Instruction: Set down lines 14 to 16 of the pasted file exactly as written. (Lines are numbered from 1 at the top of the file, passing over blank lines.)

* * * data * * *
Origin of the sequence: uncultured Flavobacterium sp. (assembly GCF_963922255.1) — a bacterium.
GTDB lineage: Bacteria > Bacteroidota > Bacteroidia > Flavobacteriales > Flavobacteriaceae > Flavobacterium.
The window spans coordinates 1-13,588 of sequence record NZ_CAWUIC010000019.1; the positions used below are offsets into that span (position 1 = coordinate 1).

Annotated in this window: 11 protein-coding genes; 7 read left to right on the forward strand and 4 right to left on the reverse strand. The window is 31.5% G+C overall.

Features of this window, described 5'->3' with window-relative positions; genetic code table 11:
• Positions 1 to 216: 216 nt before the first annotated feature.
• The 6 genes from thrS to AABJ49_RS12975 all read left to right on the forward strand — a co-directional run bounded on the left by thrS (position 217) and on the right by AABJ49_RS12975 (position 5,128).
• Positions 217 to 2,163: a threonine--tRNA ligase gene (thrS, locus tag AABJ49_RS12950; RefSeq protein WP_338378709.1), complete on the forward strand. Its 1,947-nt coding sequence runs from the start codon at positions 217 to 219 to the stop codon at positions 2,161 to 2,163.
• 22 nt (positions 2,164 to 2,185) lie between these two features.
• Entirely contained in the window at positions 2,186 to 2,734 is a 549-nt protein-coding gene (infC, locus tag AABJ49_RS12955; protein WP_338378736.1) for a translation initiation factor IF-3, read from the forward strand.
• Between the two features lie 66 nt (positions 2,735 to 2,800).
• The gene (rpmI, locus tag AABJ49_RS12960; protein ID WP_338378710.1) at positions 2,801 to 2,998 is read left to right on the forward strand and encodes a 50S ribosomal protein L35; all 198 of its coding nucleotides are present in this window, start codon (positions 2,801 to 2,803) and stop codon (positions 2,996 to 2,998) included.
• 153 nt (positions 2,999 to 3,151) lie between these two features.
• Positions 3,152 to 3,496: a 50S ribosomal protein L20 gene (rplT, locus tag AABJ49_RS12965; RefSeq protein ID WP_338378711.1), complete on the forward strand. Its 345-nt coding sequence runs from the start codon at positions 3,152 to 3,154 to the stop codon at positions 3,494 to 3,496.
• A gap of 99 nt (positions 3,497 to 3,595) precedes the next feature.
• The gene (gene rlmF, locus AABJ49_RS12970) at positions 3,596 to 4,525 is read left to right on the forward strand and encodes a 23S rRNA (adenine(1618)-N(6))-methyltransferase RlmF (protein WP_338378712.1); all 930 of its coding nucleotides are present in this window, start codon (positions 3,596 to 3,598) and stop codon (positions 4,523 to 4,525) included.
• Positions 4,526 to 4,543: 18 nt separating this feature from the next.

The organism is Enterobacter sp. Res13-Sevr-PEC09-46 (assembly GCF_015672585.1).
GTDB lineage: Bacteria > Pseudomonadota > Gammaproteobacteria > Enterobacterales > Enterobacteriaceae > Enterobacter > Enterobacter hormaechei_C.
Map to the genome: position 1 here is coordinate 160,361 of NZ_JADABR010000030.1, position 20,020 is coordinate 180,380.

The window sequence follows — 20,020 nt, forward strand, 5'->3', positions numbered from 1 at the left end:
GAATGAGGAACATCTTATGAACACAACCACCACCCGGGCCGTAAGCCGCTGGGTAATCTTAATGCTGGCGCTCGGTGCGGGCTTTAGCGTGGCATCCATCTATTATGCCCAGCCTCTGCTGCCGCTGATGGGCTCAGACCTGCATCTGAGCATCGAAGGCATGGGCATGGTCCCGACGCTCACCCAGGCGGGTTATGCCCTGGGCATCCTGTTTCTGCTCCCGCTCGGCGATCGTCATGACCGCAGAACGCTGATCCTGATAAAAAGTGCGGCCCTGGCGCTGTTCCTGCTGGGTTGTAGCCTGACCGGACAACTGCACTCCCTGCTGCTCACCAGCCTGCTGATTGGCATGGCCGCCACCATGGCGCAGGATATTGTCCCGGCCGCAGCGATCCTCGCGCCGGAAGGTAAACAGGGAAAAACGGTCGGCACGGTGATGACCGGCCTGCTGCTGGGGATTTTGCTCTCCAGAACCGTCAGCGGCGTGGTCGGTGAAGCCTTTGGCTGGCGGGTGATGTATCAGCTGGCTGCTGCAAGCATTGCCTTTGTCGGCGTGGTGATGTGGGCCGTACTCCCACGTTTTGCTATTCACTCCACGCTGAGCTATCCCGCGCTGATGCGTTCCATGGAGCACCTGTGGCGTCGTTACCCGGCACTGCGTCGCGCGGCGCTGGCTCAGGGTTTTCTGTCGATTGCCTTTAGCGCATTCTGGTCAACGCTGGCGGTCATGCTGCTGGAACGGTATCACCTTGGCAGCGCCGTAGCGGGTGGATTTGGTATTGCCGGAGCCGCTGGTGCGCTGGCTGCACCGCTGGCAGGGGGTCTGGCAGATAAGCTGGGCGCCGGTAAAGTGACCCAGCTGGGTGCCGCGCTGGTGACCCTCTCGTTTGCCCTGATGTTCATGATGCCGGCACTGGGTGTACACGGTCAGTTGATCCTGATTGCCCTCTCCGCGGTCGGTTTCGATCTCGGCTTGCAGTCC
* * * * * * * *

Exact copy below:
• Positions 3,152 to 3,496: a 50S ribosomal protein L20 gene (rplT, locus tag AABJ49_RS12965; RefSeq protein ID WP_338378711.1), complete on the forward strand. Its 345-nt coding sequence runs from the start codon at positions 3,152 to 3,154 to the stop codon at positions 3,494 to 3,496.
• A gap of 99 nt (positions 3,497 to 3,595) precedes the next feature.
• The gene (gene rlmF, locus AABJ49_RS12970) at positions 3,596 to 4,525 is read left to right on the forward strand and encodes a 23S rRNA (adenine(1618)-N(6))-methyltransferase RlmF (protein WP_338378712.1); all 930 of its coding nucleotides are present in this window, start codon (positions 3,596 to 3,598) and stop codon (positions 4,523 to 4,525) included.